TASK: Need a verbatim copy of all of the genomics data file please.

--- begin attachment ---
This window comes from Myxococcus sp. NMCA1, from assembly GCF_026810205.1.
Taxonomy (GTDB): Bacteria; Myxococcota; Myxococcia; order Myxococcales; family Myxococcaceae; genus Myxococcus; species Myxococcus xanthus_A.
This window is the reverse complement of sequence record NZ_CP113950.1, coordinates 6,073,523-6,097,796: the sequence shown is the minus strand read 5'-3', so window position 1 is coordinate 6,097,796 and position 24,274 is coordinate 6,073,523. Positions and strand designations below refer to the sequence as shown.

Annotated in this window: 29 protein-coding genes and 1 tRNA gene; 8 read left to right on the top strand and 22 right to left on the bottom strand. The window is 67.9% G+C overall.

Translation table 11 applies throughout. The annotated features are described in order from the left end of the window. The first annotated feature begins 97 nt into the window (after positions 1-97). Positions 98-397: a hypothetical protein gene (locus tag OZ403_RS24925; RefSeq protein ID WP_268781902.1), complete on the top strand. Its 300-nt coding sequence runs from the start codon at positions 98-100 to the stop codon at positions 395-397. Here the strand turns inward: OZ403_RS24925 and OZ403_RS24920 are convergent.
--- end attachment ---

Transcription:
This window comes from Myxococcus sp. NMCA1, from assembly GCF_026810205.1.
Taxonomy (GTDB): Bacteria; Myxococcota; Myxococcia; order Myxococcales; family Myxococcaceae; genus Myxococcus; species Myxococcus xanthus_A.
This window is the reverse complement of sequence record NZ_CP113950.1, coordinates 6,073,523-6,097,796: the sequence shown is the minus strand read 5'-3', so window position 1 is coordinate 6,097,796 and position 24,274 is coordinate 6,073,523. Positions and strand designations below refer to the sequence as shown.

Annotated in this window: 29 protein-coding genes and 1 tRNA gene; 8 read left to right on the top strand and 22 right to left on the bottom strand. The window is 67.9% G+C overall.

Translation table 11 applies throughout. The annotated features are described in order from the left end of the window. The first annotated feature begins 97 nt into the window (after positions 1-97). Positions 98-397: a hypothetical protein gene (locus tag OZ403_RS24925; RefSeq protein ID WP_268781902.1), complete on the top strand. Its 300-nt coding sequence runs from the start codon at positions 98-100 to the stop codon at positions 395-397. Here the strand turns inward: OZ403_RS24925 and OZ403_RS24920 are convergent.